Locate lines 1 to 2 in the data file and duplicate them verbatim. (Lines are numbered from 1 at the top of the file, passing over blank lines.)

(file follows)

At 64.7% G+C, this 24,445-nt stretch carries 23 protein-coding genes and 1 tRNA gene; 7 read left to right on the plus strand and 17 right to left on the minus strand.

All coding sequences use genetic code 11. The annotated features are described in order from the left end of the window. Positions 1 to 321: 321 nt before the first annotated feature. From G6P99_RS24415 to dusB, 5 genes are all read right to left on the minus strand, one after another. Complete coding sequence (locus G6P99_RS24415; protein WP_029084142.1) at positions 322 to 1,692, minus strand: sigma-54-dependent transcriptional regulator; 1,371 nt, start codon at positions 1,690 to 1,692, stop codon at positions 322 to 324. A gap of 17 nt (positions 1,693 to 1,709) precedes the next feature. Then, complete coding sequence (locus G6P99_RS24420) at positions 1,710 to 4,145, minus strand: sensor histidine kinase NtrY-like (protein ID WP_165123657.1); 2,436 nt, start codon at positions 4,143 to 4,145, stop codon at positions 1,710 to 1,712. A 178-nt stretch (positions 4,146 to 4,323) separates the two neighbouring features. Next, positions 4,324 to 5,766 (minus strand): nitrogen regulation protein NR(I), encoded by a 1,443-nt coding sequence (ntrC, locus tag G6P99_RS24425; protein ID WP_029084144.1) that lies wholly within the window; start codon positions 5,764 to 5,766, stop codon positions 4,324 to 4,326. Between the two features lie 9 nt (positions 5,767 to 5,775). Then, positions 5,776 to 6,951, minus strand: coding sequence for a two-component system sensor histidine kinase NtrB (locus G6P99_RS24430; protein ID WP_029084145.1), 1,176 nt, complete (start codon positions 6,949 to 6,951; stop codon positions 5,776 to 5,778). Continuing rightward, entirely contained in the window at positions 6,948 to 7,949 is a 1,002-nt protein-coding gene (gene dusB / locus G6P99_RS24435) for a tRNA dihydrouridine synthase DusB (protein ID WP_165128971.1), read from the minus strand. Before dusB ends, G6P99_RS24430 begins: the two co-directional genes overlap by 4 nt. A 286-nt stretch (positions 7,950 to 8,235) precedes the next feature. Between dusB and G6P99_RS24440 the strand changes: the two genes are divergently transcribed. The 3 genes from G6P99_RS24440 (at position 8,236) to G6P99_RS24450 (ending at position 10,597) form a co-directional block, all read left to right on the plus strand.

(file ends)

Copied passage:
At 64.7% G+C, this 24,445-nt stretch carries 23 protein-coding genes and 1 tRNA gene; 7 read left to right on the plus strand and 17 right to left on the minus strand.

All coding sequences use genetic code 11. The annotated features are described in order from the left end of the window. Positions 1 to 321: 321 nt before the first annotated feature. From G6P99_RS24415 to dusB, 5 genes are all read right to left on the minus strand, one after another. Complete coding sequence (locus G6P99_RS24415; protein WP_029084142.1) at positions 322 to 1,692, minus strand: sigma-54-dependent transcriptional regulator; 1,371 nt, start codon at positions 1,690 to 1,692, stop codon at positions 322 to 324. A gap of 17 nt (positions 1,693 to 1,709) precedes the next feature. Then, complete coding sequence (locus G6P99_RS24420) at positions 1,710 to 4,145, minus strand: sensor histidine kinase NtrY-like (protein ID WP_165123657.1); 2,436 nt, start codon at positions 4,143 to 4,145, stop codon at positions 1,710 to 1,712. A 178-nt stretch (positions 4,146 to 4,323) separates the two neighbouring features. Next, positions 4,324 to 5,766 (minus strand): nitrogen regulation protein NR(I), encoded by a 1,443-nt coding sequence (ntrC, locus tag G6P99_RS24425; protein ID WP_029084144.1) that lies wholly within the window; start codon positions 5,764 to 5,766, stop codon positions 4,324 to 4,326. Between the two features lie 9 nt (positions 5,767 to 5,775). Then, positions 5,776 to 6,951, minus strand: coding sequence for a two-component system sensor histidine kinase NtrB (locus G6P99_RS24430; protein ID WP_029084145.1), 1,176 nt, complete (start codon positions 6,949 to 6,951; stop codon positions 5,776 to 5,778). Continuing rightward, entirely contained in the window at positions 6,948 to 7,949 is a 1,002-nt protein-coding gene (gene dusB / locus G6P99_RS24435) for a tRNA dihydrouridine synthase DusB (protein ID WP_165128971.1), read from the minus strand. Before dusB ends, G6P99_RS24430 begins: the two co-directional genes overlap by 4 nt. A 286-nt stretch (positions 7,950 to 8,235) precedes the next feature. Between dusB and G6P99_RS24440 the strand changes: the two genes are divergently transcribed. The 3 genes from G6P99_RS24440 (at position 8,236) to G6P99_RS24450 (ending at position 10,597) form a co-directional block, all read left to right on the plus strand.